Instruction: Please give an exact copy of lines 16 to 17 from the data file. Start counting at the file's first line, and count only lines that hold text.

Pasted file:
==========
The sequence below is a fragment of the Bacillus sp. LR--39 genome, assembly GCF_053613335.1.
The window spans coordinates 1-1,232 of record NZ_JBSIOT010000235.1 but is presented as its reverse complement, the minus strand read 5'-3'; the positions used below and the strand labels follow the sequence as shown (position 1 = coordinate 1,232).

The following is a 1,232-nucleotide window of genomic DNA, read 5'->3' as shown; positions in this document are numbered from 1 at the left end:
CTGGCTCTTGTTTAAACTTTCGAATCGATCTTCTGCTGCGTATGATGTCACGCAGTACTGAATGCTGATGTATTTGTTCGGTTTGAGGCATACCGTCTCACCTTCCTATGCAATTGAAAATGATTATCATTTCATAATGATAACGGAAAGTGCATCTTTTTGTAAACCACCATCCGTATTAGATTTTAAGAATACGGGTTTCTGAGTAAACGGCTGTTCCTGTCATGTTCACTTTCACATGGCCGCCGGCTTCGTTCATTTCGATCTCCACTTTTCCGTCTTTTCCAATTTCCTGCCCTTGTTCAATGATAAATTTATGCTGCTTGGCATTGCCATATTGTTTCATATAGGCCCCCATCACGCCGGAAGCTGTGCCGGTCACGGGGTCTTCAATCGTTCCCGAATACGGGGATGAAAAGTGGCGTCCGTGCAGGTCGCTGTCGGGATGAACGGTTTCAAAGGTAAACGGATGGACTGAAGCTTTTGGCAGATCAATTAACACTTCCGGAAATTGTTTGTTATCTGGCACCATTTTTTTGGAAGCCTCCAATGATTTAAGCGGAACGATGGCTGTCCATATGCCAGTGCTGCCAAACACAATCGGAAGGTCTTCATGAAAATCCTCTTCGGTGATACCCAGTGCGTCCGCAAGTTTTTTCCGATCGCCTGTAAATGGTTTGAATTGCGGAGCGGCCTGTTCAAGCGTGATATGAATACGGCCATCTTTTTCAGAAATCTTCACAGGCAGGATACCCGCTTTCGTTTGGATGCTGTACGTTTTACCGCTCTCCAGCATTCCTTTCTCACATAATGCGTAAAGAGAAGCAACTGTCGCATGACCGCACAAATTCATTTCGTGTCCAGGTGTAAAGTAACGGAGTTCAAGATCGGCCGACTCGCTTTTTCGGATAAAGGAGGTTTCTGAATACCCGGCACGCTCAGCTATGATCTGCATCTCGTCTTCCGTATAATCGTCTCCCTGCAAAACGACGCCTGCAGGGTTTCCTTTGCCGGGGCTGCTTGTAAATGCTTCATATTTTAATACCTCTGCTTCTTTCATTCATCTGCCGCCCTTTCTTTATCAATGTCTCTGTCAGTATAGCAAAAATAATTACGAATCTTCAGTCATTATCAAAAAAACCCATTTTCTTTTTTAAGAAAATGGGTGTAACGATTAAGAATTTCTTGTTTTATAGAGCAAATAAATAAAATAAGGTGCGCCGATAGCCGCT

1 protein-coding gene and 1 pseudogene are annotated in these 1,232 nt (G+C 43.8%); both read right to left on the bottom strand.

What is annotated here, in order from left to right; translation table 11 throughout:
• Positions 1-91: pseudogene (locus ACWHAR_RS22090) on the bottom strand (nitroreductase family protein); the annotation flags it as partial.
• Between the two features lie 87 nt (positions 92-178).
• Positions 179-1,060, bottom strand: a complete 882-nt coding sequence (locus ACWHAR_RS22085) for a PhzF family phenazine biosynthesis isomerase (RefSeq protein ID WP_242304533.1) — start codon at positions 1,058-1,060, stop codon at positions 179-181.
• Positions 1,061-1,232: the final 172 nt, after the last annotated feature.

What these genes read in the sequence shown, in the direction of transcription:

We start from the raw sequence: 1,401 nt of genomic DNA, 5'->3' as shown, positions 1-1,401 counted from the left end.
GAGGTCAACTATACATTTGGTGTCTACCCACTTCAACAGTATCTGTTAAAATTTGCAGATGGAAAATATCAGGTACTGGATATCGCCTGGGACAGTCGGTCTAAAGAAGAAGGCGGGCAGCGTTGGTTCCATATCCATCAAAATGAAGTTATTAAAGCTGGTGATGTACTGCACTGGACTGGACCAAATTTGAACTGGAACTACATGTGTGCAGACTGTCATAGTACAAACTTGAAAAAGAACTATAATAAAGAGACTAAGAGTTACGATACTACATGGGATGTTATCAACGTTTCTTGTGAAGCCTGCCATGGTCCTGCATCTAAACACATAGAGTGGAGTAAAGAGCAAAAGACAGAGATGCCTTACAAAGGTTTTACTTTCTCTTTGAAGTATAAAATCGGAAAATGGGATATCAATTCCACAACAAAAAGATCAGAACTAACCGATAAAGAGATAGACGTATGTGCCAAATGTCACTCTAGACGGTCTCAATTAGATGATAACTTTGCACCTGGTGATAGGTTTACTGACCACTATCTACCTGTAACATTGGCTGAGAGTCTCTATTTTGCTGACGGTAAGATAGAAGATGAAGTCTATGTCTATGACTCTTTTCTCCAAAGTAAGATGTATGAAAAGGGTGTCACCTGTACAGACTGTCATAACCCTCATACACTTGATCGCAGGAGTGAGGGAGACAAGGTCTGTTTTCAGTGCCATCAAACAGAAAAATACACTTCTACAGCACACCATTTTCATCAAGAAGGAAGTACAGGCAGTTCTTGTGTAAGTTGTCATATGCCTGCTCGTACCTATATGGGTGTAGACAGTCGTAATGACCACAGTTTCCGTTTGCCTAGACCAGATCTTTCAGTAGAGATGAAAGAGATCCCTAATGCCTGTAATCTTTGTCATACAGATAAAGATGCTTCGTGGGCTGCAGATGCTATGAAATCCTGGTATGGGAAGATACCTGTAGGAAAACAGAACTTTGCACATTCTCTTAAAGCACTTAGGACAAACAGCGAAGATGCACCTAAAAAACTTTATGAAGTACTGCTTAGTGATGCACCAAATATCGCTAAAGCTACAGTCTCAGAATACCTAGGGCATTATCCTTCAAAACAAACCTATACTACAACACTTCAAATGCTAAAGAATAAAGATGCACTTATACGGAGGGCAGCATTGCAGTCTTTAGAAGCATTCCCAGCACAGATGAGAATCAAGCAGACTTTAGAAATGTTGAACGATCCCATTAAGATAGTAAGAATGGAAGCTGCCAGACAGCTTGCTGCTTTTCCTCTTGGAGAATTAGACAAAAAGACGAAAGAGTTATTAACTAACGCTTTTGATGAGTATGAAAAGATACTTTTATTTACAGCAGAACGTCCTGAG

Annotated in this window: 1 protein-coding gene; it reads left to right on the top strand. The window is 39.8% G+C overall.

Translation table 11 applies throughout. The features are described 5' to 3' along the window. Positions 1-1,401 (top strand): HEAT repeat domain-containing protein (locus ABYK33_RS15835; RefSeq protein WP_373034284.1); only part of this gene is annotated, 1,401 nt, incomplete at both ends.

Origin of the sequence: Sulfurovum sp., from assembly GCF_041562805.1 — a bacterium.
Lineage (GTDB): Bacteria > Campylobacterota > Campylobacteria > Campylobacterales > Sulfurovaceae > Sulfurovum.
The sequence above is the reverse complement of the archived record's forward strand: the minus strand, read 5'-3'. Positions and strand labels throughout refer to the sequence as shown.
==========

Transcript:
Origin of the sequence: Sulfurovum sp., from assembly GCF_041562805.1 — a bacterium.
Lineage (GTDB): Bacteria > Campylobacterota > Campylobacteria > Campylobacterales > Sulfurovaceae > Sulfurovum.